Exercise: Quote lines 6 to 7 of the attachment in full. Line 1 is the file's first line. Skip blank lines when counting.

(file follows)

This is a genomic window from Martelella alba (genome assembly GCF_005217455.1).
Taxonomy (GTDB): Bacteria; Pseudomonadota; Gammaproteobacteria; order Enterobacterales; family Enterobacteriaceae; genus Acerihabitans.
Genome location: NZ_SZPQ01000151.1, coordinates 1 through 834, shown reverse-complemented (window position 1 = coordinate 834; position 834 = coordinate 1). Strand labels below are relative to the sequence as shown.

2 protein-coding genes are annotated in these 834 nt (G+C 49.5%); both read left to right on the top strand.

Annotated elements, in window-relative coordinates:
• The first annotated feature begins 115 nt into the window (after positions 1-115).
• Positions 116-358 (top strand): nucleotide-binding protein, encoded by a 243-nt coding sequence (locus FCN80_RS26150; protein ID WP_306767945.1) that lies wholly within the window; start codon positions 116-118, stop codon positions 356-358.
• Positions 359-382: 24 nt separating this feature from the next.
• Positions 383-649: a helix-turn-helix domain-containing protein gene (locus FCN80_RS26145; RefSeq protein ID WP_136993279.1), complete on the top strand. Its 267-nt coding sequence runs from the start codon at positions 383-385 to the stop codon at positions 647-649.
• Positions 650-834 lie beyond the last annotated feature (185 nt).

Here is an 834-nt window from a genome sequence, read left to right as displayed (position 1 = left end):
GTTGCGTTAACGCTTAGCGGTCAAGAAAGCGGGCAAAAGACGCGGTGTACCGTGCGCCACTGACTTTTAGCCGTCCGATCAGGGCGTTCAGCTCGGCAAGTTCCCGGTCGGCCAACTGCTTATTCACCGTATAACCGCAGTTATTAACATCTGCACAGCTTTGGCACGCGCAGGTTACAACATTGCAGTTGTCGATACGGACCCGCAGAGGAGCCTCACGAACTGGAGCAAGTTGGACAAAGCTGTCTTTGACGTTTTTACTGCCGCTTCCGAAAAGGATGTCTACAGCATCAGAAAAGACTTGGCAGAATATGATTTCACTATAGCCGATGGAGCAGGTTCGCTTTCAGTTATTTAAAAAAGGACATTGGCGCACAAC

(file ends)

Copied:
• The first annotated feature begins 115 nt into the window (after positions 1-115).
• Positions 116-358 (top strand): nucleotide-binding protein, encoded by a 243-nt coding sequence (locus FCN80_RS26150; protein ID WP_306767945.1) that lies wholly within the window; start codon positions 116-118, stop codon positions 356-358.